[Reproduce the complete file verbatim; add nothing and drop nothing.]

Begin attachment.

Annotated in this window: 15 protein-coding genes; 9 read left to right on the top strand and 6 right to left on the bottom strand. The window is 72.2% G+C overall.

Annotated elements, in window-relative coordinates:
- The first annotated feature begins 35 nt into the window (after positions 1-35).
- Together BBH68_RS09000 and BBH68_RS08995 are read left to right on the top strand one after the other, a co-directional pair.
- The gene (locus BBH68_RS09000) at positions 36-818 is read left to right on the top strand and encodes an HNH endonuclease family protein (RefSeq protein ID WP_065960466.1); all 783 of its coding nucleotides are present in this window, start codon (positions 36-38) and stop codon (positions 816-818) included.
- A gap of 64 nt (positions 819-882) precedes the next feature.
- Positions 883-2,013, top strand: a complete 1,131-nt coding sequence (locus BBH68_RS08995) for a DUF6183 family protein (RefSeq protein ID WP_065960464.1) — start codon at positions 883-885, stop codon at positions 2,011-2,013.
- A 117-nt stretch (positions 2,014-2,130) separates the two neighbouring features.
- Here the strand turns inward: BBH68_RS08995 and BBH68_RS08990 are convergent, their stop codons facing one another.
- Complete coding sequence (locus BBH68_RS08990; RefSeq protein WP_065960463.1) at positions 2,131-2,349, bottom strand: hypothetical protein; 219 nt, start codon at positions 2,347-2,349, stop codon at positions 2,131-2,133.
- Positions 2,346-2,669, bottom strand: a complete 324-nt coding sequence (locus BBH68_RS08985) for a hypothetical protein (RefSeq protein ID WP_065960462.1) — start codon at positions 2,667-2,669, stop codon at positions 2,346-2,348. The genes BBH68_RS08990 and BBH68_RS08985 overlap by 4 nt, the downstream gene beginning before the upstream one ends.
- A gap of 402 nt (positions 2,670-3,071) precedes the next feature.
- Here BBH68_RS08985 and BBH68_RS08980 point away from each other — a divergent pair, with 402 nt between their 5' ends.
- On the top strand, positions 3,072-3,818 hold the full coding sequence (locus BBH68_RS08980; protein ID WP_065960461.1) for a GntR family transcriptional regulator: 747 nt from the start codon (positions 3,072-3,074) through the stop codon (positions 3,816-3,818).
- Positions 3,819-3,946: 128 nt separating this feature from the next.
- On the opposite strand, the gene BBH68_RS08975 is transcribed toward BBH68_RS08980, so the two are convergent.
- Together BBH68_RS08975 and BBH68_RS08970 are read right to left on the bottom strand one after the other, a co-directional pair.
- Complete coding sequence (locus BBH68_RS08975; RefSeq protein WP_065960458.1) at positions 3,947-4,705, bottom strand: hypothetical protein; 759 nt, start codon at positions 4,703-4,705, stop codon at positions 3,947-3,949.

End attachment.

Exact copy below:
Annotated in this window: 15 protein-coding genes; 9 read left to right on the top strand and 6 right to left on the bottom strand. The window is 72.2% G+C overall.

Annotated elements, in window-relative coordinates:
- The first annotated feature begins 35 nt into the window (after positions 1-35).
- Together BBH68_RS09000 and BBH68_RS08995 are read left to right on the top strand one after the other, a co-directional pair.
- The gene (locus BBH68_RS09000) at positions 36-818 is read left to right on the top strand and encodes an HNH endonuclease family protein (RefSeq protein ID WP_065960466.1); all 783 of its coding nucleotides are present in this window, start codon (positions 36-38) and stop codon (positions 816-818) included.
- A gap of 64 nt (positions 819-882) precedes the next feature.
- Positions 883-2,013, top strand: a complete 1,131-nt coding sequence (locus BBH68_RS08995) for a DUF6183 family protein (RefSeq protein ID WP_065960464.1) — start codon at positions 883-885, stop codon at positions 2,011-2,013.
- A 117-nt stretch (positions 2,014-2,130) separates the two neighbouring features.
- Here the strand turns inward: BBH68_RS08995 and BBH68_RS08990 are convergent, their stop codons facing one another.
- Complete coding sequence (locus BBH68_RS08990; RefSeq protein WP_065960463.1) at positions 2,131-2,349, bottom strand: hypothetical protein; 219 nt, start codon at positions 2,347-2,349, stop codon at positions 2,131-2,133.
- Positions 2,346-2,669, bottom strand: a complete 324-nt coding sequence (locus BBH68_RS08985) for a hypothetical protein (RefSeq protein ID WP_065960462.1) — start codon at positions 2,667-2,669, stop codon at positions 2,346-2,348. The genes BBH68_RS08990 and BBH68_RS08985 overlap by 4 nt, the downstream gene beginning before the upstream one ends.
- A gap of 402 nt (positions 2,670-3,071) precedes the next feature.
- Here BBH68_RS08985 and BBH68_RS08980 point away from each other — a divergent pair, with 402 nt between their 5' ends.
- On the top strand, positions 3,072-3,818 hold the full coding sequence (locus BBH68_RS08980; protein ID WP_065960461.1) for a GntR family transcriptional regulator: 747 nt from the start codon (positions 3,072-3,074) through the stop codon (positions 3,816-3,818).
- Positions 3,819-3,946: 128 nt separating this feature from the next.
- On the opposite strand, the gene BBH68_RS08975 is transcribed toward BBH68_RS08980, so the two are convergent.
- Together BBH68_RS08975 and BBH68_RS08970 are read right to left on the bottom strand one after the other, a co-directional pair.
- Complete coding sequence (locus BBH68_RS08975; RefSeq protein WP_065960458.1) at positions 3,947-4,705, bottom strand: hypothetical protein; 759 nt, start codon at positions 4,703-4,705, stop codon at positions 3,947-3,949.